Scroll down to see last week’s recap.
Monday, 6th of March:
- The Swiss CPI (Consumer Price Index) for February is expected to decrease to 0.4% compared to 0.6% in January. The CPI is a measure of the average price of goods and services purchased by households in Switzerland. A positive change indicates inflation, while a negative change indicates deflation.
Tuesday, 7th of March:
- The AUD Cash Rate for March is expected to increase from 3.35% to 3.60%. The cash rate refers to the interest rate set by the Reserve Bank of Australia (RBA) for overnight loans between financial institutions. It is the rate at which commercial banks can borrow or lend funds to maintain their daily cash reserve requirements with the RBA. The cash rate is a key monetary policy tool used by the RBA to achieve its inflation and employment objectives. Changes in the cash rate have a significant impact on the economy and financial markets, as they influence borrowing costs, exchange rates, and asset prices.
Wednesday, 8th of March:
- The ADP Non-Farm Employment Change for February is expected to rise to 195K compared to 106K in January. It is a monthly report published by the private payroll company ADP that provides an estimate of the monthly change in non-farm private employment in the United States, based on payroll data from ADP clients who employ about 24 million workers in the U.S. The ADP Non-Farm Employment Change refers to the monthly net change in employment in the U.S. private sector.
Friday, 10th of March:
- The British GDP (Gross Domestic Product) for January is expected to increase to 0.1% compared to -0.5% in December 2022. This indicator measures the monthly change in the total value of goods and services produced within the UK economy.
- The Canadian Unemployment Rate for February is expected to rise to 5.1% compared to 5.0% in the previous month. It is a key indicator of the health of the Canadian economy, as high unemployment rates indicate a struggling economy, while low unemployment rates suggest a strong and growing economy.
- The Canadian Employment Change is expected to decrease from 150.0K to 10.0K. It is based on a survey of employers across various industries in Canada. The Employment Change data includes both full-time and part-time employment and is considered a key indicator of the health of the Canadian economy. If the number of employed individuals increases, it is generally seen as a positive sign for the economy, indicating growth and increased consumer spending. Conversely, a decrease in employment is seen as a negative sign, suggesting an economic contraction and reduced spending.
- The Non-Farm Payrolls (NFP) measure is expected to decrease from 517K to 200K. It measures the change in the number of employed people in the United States, excluding farm workers, private household employees, and non-profit organization employees. The NFP report is widely considered as a key indicator of the health of the U.S. economy, and its release can have a significant impact on financial markets, as it provides insights into the strength of the labor market and potentially the future path of monetary policy by the Federal Reserve.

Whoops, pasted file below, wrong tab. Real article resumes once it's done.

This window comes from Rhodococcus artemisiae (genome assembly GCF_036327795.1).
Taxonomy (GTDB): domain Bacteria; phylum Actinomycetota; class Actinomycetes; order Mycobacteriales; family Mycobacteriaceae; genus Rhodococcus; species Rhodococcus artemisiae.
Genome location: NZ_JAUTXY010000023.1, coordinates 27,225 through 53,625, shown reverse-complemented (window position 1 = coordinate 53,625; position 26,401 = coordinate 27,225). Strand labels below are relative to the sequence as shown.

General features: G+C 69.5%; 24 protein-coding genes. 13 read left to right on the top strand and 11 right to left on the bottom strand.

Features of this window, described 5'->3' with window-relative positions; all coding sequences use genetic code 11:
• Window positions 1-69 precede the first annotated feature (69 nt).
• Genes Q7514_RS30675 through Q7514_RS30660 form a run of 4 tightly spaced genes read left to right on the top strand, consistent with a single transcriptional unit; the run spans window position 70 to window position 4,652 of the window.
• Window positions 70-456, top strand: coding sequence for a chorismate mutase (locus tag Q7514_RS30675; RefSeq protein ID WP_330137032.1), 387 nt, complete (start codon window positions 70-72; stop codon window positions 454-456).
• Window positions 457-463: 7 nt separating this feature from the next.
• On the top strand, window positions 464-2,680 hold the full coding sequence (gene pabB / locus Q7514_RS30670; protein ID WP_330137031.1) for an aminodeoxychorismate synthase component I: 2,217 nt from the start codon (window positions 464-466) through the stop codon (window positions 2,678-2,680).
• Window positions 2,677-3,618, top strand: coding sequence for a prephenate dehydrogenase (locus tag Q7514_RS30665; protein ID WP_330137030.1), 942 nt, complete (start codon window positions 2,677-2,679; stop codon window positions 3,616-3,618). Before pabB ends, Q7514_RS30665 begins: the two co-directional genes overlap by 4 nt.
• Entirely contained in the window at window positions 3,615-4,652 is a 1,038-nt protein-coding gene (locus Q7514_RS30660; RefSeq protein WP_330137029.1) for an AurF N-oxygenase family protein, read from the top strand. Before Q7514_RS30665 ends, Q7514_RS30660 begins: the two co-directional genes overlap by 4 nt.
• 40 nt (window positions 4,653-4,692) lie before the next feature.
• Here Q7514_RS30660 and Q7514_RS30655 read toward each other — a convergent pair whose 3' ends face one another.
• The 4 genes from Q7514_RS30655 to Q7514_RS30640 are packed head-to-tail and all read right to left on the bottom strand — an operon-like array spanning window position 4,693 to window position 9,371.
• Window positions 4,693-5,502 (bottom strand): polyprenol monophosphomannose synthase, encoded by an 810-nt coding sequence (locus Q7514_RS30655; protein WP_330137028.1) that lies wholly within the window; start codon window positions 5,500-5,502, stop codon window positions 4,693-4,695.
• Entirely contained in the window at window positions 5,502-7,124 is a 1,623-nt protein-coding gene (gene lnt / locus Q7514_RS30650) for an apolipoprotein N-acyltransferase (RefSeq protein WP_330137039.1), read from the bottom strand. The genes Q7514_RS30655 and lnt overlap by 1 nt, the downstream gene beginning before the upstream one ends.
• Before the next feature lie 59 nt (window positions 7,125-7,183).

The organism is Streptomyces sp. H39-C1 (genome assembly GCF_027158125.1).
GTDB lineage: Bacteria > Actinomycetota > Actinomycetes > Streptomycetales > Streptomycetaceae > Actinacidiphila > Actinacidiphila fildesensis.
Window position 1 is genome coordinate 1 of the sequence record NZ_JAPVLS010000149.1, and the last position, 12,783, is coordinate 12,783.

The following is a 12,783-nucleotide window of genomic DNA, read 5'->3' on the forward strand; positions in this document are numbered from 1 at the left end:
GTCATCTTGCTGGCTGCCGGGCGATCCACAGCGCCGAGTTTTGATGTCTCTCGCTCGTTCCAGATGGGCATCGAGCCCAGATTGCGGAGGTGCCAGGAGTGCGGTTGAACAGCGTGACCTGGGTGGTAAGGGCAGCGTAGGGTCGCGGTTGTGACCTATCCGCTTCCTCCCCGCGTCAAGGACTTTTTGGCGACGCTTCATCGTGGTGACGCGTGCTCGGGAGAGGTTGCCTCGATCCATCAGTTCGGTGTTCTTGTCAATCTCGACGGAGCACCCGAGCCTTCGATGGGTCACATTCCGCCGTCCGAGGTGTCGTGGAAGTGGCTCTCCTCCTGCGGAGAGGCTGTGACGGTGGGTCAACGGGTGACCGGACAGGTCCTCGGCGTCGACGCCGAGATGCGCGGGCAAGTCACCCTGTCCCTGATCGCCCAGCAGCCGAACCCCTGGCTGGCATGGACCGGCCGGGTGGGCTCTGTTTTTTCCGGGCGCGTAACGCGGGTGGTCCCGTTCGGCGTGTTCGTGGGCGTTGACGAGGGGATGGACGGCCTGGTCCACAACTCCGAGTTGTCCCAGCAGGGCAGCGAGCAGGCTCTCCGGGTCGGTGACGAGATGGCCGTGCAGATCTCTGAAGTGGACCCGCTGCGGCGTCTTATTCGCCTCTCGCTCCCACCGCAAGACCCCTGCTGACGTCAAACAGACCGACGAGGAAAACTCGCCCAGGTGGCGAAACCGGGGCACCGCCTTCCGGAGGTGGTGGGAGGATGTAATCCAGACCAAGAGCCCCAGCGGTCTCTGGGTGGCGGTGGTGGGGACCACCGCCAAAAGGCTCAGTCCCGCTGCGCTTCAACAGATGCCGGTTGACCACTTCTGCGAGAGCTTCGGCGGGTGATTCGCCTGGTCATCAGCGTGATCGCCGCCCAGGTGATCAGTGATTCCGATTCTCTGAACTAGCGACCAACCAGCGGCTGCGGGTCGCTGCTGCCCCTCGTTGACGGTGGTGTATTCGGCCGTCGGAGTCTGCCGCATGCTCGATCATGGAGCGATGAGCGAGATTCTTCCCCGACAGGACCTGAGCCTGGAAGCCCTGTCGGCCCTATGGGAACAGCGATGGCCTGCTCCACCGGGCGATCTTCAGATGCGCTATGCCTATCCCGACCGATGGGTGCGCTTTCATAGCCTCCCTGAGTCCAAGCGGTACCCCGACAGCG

Recap from Last Week (27.02.23 – 03.03.23):
TESLA (TSLA) recently shifted its strategy away from Europe to take advantage of significant subsidies in the United States. This move has prompted many multinational companies to reconsider their investment plans in Europe, as U.S. President Joe Biden’s Inflation Reduction Act provides a record $369 billion in climate and energy policy spending. This landmark legislation, which includes green subsidies for businesses, has raised competition issues for European companies and upset politicians in the region. As a result, companies such as Northvolt, Linde, Volkswagen, and Enel have expressed interest in profiting from U.S. subsidies, and there may be more. Now, some European companies are considering moving their operations to the U.S. due to the additional bureaucracy in Europe. European businesses are calling on officials in the region to do more to support them, while European Commission President Ursula von der Leyen has called for a “simpler and faster framework.” However, some fear that it may be too little, too late to prevent significant investment from drifting away from Europe.
Ericsson (ERIC-B), the Swedish telecommunications company, will pay a $206 million penalty due to violating the anti-bribery provisions of the Foreign Corrupt Practices Act. This comes after the company paid a $520.6 million penalty in 2019 and entered into a deferred prosecution agreement with the US Attorney’s Office. The Department of Justice alleged that Ericsson violated the agreement by failing to truthfully disclose all factual information and evidence about its schemes in Djibouti, China, and Iraq. The company used outside consultants to pay bribes to government officials and manage off-the-books slush funds in all five countries, using sham contracts and false invoices to obscure the nature of the funds. Ericsson CEO, Börje Ekholm, said that the matter is now resolved.
On Friday, Bumble (BMBL) shares fell in premarket trading after its founder and CEO Whitney Wolfe Herd, along with Blackstone and other shareholders, sold $313 million worth of stock at $22.80 per share, which is 9.2% below Thursday’s closing price of $24.54. Bumble had initially announced that it would sell 12.5 million shares, but increased that to 13.75 million, with Blackstone Group selling the majority. Despite posting an optimistic forecast for the year ahead, predicting a profit as it expands its female-focused dating sites in Europe and Latin America, Bumble’s shares fell 6.7% due to the share sale.
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